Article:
During the cooking of custards, creams, and fillings, the egg yolk binds water and acts as an excellent thickening agent. In some pastry recipes eggs are used as a binding agent to hold the ingredients together, creating a cohesive mixture. In cheesecakes, eggs play a critical role in achieving a creamy and dense filling.
Additionally, egg yolks contain vitamins A, B1, B2, and D, as well as iron, calcium, potassium, and phosphorus.
While we’re on the subject of eggs in baked goods, you may wish to read my article on whether bread dough needs eggs or not.
Among the compounds found in the egg yolk, lecithin is essential. Lecithin is a phosphoric acid compound bound to fat and is valuable for its emulsifying properties. This property allows them to blend and stabilize ingredients that would typically separate, such as water and fat. In doing so, eggs create a smoother and more uniform texture in the final product.
5. Binding ingredients
Egg whites are rich in a protein called albumin, which is primarily responsible for binding. Albumin consists of proteins that have a unique ability to denature (unfold) and coagulate (form a stable structure) when exposed to heat. This denaturation and coagulation process occurs during baking, helping to create a network that holds the pastry ingredients together.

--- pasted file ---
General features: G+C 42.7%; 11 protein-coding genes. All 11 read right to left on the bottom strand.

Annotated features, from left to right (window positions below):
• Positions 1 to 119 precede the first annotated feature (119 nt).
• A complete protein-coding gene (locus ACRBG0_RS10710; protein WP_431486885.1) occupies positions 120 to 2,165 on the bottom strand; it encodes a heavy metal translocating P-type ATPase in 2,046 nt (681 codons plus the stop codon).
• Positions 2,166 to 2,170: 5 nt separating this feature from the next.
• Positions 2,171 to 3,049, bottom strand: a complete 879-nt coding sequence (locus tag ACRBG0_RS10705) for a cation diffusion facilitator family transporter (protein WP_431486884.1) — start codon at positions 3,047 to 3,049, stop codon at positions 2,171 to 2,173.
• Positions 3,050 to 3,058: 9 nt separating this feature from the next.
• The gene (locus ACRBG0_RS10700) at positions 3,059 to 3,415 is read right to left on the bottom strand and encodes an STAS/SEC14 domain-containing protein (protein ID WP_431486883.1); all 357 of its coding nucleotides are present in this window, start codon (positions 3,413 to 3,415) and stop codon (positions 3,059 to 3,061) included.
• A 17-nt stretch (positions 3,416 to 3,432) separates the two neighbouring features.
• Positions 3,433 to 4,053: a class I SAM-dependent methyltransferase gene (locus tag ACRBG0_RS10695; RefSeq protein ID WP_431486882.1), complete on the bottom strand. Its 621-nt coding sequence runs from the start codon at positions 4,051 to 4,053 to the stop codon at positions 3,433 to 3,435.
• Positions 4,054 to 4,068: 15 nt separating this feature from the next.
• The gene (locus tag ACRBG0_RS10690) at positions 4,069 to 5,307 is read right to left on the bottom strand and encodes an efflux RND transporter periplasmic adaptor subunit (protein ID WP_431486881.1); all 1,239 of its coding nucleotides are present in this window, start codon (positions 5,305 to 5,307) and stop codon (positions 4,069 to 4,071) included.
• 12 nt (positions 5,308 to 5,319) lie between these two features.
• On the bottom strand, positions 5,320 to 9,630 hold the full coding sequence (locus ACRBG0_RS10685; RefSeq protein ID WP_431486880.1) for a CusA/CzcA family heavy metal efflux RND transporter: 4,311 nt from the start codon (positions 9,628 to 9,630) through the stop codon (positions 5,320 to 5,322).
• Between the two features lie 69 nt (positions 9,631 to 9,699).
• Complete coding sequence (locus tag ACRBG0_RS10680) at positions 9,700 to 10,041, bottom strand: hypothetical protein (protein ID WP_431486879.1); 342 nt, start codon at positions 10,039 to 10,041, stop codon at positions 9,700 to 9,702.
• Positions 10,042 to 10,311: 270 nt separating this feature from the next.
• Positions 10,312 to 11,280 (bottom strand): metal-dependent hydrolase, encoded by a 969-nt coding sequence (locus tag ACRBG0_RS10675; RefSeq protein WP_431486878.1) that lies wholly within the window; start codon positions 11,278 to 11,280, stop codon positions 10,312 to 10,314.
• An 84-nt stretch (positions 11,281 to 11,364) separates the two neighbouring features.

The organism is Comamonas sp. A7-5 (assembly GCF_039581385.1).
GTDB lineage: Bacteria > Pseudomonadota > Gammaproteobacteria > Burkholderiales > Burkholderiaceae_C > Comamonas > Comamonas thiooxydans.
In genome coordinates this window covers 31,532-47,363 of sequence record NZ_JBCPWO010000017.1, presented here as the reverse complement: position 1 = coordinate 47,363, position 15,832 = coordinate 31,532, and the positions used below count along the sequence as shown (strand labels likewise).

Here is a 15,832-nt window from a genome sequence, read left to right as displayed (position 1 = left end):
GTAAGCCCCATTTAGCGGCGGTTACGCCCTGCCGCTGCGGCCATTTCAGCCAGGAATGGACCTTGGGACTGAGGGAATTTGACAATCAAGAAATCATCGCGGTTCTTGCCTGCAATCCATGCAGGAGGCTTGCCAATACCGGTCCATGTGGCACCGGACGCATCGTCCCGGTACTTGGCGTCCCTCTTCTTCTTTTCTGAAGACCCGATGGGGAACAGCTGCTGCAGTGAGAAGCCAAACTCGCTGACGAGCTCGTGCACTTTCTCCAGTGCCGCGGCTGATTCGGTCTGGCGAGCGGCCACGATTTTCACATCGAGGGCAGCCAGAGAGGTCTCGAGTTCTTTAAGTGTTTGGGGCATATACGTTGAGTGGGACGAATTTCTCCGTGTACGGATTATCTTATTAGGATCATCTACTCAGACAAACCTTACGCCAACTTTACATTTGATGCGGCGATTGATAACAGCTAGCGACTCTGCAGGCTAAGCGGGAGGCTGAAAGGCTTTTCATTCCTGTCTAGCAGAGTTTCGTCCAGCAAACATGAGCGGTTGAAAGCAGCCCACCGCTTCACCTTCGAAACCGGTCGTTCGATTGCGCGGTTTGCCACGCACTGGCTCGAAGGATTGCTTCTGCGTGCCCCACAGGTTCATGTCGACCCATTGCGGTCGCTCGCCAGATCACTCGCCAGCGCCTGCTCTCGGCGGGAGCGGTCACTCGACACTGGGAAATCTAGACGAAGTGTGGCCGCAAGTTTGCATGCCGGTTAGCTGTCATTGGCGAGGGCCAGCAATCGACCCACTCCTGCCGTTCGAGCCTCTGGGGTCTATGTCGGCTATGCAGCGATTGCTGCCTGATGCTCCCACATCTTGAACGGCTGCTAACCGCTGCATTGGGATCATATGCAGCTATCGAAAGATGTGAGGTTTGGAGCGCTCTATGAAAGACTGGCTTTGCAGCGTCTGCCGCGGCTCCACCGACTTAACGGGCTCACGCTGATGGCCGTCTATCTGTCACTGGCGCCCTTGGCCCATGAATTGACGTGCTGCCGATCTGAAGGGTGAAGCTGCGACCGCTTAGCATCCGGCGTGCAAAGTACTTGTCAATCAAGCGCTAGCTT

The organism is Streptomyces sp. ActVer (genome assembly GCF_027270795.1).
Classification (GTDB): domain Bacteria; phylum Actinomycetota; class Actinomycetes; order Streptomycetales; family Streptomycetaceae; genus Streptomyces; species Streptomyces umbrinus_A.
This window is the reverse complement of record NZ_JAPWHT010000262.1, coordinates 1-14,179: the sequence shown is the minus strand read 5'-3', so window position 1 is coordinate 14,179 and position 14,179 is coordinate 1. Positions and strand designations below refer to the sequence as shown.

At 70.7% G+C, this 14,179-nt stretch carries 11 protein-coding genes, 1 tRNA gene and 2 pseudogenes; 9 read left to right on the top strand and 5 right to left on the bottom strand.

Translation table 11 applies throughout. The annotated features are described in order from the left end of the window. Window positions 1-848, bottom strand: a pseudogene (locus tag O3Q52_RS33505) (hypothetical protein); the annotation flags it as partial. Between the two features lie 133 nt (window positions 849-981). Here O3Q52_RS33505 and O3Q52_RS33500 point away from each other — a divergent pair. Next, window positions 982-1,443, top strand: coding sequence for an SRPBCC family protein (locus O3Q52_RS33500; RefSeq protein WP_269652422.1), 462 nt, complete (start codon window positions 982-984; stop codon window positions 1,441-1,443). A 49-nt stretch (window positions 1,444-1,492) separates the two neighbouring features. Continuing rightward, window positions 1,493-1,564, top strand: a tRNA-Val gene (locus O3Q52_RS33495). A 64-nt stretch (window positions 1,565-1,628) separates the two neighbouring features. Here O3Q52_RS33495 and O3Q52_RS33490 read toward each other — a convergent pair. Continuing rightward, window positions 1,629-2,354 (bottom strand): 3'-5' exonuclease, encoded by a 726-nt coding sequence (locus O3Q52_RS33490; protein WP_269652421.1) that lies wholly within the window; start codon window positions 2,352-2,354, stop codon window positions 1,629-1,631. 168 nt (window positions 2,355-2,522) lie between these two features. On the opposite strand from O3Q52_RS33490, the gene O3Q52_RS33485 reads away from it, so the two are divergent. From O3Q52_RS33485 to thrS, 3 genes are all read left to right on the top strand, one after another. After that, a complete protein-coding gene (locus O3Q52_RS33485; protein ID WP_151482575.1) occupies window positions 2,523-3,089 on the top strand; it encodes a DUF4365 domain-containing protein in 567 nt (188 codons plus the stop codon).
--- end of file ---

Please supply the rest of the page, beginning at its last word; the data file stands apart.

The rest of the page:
This coagulated protein network is what gives pastries their structure and stability. It prevents the pastry from falling apart and maintains its shape during baking.
6. Enhanced Flavor and Color
In custard-based pastries like crème brûlée or flan, egg yolks are the most important ingredient. They provide the distinctive creamy and custardy flavor that defines these desserts, making them smooth and flavorful.
The egg yolk acts as a natural coloring agent, as it contains pigments that give baked goods their yellow color. Eggs, when used as an egg wash, can provide a glossy and golden-brown finish to the surface of baked items.
Furthermore, egg white’s protein content contributes to the browning and the formation of a crust in baked goods. This not only improves the appearance but also adds an appealing aroma and flavor due to the Maillard reaction.
Eggwash can also be used to help toppings, like seeds or sugar, adhere to the surface of baked goods.
In conclusion, eggs are a fundamental ingredient in pastry baking, contributing to the structure, moisture, flavor, texture, color, and leavening of a wide variety of baked goods.
Eggs are a staple in baking, making pastries better in various ways. Their versatility makes them indispensable in various types of pastries, from cakes to pies.